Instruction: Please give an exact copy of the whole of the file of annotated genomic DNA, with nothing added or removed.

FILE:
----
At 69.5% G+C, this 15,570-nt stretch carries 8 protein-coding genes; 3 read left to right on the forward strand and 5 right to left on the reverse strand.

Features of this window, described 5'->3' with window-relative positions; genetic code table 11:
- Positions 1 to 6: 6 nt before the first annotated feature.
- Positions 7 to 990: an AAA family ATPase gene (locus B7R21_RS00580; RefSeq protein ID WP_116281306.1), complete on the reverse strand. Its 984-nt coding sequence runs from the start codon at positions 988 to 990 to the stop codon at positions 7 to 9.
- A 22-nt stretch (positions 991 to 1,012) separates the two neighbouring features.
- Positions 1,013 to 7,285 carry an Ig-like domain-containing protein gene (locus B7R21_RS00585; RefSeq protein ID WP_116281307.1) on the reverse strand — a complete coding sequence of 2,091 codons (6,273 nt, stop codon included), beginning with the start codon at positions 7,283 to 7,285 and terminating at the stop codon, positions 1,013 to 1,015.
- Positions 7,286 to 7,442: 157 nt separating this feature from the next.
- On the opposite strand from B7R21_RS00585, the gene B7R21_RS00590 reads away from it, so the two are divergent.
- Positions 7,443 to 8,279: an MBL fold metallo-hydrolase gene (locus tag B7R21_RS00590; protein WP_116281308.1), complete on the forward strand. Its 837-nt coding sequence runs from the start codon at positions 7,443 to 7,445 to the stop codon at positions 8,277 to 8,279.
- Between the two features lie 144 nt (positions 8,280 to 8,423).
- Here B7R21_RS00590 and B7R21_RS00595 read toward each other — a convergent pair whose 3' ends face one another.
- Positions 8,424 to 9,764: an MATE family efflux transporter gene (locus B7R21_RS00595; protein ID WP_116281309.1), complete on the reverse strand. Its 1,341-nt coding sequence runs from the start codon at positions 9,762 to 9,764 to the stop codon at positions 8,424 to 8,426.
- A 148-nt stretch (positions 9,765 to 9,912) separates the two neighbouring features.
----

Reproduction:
At 69.5% G+C, this 15,570-nt stretch carries 8 protein-coding genes; 3 read left to right on the forward strand and 5 right to left on the reverse strand.

Features of this window, described 5'->3' with window-relative positions; genetic code table 11:
- Positions 1 to 6: 6 nt before the first annotated feature.
- Positions 7 to 990: an AAA family ATPase gene (locus B7R21_RS00580; RefSeq protein ID WP_116281306.1), complete on the reverse strand. Its 984-nt coding sequence runs from the start codon at positions 988 to 990 to the stop codon at positions 7 to 9.
- A 22-nt stretch (positions 991 to 1,012) separates the two neighbouring features.
- Positions 1,013 to 7,285 carry an Ig-like domain-containing protein gene (locus B7R21_RS00585; RefSeq protein ID WP_116281307.1) on the reverse strand — a complete coding sequence of 2,091 codons (6,273 nt, stop codon included), beginning with the start codon at positions 7,283 to 7,285 and terminating at the stop codon, positions 1,013 to 1,015.
- Positions 7,286 to 7,442: 157 nt separating this feature from the next.
- On the opposite strand from B7R21_RS00585, the gene B7R21_RS00590 reads away from it, so the two are divergent.
- Positions 7,443 to 8,279: an MBL fold metallo-hydrolase gene (locus tag B7R21_RS00590; protein WP_116281308.1), complete on the forward strand. Its 837-nt coding sequence runs from the start codon at positions 7,443 to 7,445 to the stop codon at positions 8,277 to 8,279.
- Between the two features lie 144 nt (positions 8,280 to 8,423).
- Here B7R21_RS00590 and B7R21_RS00595 read toward each other — a convergent pair whose 3' ends face one another.
- Positions 8,424 to 9,764: an MATE family efflux transporter gene (locus B7R21_RS00595; protein ID WP_116281309.1), complete on the reverse strand. Its 1,341-nt coding sequence runs from the start codon at positions 9,762 to 9,764 to the stop codon at positions 8,424 to 8,426.
- A 148-nt stretch (positions 9,765 to 9,912) separates the two neighbouring features.